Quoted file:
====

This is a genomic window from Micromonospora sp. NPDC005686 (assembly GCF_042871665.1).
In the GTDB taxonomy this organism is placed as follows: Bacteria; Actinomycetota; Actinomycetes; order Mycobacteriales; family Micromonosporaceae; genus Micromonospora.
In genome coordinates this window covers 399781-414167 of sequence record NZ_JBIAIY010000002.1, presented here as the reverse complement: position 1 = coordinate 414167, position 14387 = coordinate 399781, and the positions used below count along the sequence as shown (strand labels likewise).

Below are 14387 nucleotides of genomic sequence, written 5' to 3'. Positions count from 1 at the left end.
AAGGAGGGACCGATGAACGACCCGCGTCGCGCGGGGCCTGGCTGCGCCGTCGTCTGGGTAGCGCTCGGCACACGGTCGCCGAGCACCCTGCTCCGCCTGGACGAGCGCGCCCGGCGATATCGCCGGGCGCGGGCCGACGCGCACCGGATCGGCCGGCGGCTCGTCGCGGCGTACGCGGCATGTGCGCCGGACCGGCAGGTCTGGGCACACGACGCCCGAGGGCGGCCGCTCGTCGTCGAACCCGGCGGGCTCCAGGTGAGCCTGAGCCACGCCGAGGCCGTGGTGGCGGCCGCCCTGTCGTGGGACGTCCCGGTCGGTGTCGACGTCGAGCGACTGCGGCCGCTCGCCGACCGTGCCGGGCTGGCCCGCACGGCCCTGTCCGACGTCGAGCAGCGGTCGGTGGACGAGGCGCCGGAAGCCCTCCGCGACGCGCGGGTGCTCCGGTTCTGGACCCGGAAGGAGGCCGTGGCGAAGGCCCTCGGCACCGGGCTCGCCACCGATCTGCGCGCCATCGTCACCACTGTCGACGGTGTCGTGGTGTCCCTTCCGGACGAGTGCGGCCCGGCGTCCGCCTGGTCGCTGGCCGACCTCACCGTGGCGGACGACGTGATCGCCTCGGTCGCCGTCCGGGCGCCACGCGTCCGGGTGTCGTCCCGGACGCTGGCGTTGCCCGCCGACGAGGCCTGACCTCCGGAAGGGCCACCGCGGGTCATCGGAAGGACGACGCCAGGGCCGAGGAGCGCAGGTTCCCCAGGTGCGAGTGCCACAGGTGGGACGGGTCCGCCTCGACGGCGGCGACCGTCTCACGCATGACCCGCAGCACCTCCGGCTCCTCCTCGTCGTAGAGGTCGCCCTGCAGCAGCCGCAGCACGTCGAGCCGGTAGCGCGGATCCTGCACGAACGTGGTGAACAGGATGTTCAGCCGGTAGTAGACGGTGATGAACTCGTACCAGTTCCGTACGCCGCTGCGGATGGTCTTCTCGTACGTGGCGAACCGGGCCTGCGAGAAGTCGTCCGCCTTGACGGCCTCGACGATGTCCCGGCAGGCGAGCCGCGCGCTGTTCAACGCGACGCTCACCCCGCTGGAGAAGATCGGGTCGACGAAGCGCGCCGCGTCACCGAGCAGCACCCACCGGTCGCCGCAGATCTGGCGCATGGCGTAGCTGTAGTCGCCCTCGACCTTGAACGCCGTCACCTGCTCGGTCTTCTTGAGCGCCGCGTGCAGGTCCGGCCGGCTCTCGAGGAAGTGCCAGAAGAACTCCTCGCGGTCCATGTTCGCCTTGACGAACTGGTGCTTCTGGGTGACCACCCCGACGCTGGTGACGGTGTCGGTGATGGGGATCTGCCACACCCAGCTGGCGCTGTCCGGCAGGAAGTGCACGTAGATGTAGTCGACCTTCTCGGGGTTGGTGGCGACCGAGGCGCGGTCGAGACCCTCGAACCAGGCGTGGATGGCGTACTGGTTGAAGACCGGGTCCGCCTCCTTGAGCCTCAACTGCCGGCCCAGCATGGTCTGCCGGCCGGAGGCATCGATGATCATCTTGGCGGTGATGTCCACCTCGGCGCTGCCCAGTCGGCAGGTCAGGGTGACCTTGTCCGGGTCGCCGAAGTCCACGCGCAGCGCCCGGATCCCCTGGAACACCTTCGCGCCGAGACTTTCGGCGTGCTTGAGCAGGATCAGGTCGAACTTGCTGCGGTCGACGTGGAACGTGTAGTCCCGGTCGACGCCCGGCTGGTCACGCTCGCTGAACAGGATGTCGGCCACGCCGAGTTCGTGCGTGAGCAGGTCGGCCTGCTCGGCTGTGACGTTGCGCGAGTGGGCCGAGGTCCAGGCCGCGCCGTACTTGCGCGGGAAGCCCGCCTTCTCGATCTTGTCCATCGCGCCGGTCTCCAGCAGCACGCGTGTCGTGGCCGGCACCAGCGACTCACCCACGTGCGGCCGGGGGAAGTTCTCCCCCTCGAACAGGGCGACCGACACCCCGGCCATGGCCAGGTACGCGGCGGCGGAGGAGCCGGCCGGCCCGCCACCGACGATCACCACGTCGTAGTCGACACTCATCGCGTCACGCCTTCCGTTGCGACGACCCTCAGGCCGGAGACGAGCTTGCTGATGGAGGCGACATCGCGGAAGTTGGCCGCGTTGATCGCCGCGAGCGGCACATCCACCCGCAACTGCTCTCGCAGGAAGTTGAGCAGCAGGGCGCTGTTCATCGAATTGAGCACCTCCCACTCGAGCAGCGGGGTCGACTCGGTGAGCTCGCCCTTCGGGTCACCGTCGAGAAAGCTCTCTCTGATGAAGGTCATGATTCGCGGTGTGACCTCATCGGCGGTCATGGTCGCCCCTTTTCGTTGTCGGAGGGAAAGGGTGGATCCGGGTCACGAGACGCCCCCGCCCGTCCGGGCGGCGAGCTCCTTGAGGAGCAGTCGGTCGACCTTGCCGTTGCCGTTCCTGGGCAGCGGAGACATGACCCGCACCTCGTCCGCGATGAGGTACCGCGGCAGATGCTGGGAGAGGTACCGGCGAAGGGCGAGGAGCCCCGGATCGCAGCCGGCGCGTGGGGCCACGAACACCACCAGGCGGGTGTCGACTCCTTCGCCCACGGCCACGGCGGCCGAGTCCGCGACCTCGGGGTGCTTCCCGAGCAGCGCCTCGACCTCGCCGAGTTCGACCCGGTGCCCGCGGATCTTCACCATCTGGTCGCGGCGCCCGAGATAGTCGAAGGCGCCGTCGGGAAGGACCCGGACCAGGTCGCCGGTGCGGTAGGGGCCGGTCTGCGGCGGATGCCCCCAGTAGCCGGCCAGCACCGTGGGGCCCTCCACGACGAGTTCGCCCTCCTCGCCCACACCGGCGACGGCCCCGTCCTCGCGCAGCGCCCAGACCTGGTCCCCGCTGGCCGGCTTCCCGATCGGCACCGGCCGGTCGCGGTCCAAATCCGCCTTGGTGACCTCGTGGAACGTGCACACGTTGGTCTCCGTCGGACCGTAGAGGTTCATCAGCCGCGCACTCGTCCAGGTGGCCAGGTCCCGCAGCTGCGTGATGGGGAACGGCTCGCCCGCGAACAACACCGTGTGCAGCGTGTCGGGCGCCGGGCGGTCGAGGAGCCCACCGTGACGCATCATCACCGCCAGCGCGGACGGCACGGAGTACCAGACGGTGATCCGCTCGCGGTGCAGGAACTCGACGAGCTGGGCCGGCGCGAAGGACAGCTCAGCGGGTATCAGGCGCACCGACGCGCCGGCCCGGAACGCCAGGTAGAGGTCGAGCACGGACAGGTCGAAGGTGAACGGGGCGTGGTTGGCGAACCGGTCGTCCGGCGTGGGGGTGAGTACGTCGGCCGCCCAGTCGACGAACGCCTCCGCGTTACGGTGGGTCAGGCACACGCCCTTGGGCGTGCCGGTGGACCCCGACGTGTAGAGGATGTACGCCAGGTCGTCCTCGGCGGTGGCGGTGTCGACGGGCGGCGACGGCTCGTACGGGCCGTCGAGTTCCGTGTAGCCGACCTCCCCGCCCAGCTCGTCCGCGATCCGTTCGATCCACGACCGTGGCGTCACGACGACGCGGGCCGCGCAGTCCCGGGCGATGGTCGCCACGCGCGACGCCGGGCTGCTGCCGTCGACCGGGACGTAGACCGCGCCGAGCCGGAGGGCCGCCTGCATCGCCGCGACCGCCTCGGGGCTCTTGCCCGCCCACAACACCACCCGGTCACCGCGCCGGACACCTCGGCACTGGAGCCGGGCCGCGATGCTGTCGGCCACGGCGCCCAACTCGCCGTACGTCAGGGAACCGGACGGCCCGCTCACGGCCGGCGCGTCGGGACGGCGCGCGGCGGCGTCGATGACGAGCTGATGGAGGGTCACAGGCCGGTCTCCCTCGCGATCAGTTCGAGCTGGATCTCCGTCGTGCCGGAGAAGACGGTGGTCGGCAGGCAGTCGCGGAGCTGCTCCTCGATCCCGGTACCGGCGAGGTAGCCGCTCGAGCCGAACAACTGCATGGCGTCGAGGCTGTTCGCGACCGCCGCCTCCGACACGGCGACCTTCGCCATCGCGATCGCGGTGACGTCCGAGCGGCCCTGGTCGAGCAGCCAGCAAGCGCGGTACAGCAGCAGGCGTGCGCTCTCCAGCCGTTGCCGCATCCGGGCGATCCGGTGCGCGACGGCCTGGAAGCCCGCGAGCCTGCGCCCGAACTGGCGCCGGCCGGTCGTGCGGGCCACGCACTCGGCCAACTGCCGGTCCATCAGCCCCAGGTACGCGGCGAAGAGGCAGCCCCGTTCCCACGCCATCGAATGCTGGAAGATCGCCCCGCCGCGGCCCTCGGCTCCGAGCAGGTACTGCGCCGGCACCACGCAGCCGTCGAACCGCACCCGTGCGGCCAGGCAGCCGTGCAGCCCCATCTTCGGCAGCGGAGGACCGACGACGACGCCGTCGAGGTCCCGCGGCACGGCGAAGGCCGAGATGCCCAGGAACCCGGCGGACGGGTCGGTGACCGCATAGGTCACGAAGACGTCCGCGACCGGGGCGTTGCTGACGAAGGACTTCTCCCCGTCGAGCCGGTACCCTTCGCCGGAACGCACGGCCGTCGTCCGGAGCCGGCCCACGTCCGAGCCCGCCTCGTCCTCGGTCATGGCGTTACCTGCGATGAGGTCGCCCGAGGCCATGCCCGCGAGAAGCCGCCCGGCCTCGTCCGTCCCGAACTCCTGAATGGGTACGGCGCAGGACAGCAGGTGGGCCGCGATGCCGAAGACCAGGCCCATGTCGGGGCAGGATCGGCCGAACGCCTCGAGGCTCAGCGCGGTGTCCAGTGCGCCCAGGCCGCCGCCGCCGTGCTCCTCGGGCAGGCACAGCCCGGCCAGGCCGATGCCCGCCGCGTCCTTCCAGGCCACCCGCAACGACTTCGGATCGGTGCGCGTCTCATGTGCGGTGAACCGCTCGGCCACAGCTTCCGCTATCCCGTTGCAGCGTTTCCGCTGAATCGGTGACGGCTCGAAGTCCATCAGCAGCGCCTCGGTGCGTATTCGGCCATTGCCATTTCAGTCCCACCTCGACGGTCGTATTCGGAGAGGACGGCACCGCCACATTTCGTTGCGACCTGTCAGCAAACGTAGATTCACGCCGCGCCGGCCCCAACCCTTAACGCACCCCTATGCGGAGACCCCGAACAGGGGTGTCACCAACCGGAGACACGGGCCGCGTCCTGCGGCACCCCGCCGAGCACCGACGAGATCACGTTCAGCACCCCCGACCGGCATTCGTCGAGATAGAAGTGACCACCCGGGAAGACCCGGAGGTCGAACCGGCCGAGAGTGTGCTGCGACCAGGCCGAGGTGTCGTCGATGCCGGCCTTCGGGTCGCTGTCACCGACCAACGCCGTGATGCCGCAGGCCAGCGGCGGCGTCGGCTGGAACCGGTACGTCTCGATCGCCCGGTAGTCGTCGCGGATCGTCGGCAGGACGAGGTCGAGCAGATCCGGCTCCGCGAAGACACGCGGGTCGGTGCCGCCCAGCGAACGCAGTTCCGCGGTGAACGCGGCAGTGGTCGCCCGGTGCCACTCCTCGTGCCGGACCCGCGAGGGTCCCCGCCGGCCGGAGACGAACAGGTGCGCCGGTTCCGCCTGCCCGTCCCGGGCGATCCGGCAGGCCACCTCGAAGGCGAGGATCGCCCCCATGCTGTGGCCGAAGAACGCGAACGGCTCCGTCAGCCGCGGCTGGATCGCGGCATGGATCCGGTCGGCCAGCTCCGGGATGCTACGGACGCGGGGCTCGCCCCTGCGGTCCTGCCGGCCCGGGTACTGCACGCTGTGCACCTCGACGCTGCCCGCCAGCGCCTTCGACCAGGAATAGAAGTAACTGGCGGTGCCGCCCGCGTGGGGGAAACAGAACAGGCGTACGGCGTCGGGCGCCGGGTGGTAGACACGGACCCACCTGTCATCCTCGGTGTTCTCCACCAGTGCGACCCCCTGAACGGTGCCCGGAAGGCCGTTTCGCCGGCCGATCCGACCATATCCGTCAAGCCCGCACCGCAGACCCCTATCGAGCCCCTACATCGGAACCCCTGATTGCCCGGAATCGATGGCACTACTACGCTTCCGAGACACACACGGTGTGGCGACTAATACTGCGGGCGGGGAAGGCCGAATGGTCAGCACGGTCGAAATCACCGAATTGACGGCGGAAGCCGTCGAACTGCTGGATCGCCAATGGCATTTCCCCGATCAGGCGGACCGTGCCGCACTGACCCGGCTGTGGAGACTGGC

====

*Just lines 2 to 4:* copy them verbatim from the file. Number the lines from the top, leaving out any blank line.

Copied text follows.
In the GTDB taxonomy this organism is placed as follows: Bacteria; Actinomycetota; Actinomycetes; order Mycobacteriales; family Micromonosporaceae; genus Micromonospora.
In genome coordinates this window covers 399781-414167 of sequence record NZ_JBIAIY010000002.1, presented here as the reverse complement: position 1 = coordinate 414167, position 14387 = coordinate 399781, and the positions used below count along the sequence as shown (strand labels likewise).

Below are 14387 nucleotides of genomic sequence, written 5' to 3'. Positions count from 1 at the left end.